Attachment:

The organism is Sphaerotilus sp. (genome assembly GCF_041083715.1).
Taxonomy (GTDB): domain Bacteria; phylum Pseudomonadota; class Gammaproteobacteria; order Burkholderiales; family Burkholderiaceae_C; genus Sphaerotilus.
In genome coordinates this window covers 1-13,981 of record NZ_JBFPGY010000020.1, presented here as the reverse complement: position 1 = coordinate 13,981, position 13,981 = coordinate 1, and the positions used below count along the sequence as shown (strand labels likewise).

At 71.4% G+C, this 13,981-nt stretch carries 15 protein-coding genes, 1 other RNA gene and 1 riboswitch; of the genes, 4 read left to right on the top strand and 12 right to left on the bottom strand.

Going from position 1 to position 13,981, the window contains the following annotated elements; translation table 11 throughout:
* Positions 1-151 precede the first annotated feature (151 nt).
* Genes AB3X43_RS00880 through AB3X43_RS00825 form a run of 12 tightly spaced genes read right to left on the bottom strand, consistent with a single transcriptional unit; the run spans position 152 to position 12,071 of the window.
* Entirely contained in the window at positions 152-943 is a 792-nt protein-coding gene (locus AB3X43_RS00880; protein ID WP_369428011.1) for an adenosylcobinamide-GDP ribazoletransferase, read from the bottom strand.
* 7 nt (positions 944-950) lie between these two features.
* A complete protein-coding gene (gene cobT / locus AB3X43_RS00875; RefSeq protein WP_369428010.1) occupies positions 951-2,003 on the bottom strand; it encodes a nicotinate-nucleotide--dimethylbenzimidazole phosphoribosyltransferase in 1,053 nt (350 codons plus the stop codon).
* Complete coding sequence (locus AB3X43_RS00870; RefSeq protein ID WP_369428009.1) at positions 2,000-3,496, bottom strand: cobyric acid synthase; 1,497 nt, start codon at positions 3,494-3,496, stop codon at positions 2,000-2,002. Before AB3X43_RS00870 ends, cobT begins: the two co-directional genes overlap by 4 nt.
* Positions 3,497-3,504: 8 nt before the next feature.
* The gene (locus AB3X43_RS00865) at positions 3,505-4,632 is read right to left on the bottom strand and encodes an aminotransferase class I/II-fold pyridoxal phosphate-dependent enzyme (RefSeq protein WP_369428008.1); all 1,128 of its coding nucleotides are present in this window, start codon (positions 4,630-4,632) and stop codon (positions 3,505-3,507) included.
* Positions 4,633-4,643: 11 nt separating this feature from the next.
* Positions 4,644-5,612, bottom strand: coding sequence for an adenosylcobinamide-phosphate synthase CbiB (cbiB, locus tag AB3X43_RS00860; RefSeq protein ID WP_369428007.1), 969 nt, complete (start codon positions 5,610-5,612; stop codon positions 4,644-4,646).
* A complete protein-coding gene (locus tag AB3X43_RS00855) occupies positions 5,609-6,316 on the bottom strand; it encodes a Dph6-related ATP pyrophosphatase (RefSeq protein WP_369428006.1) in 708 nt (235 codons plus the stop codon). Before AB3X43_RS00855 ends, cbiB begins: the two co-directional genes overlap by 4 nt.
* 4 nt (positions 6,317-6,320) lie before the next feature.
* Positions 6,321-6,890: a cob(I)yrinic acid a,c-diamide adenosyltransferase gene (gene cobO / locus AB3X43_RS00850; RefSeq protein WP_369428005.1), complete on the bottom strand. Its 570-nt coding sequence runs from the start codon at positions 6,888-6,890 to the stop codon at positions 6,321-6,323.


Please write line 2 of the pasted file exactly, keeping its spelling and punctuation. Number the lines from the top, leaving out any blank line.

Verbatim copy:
Taxonomy (GTDB): domain Bacteria; phylum Pseudomonadota; class Gammaproteobacteria; order Burkholderiales; family Burkholderiaceae_C; genus Sphaerotilus.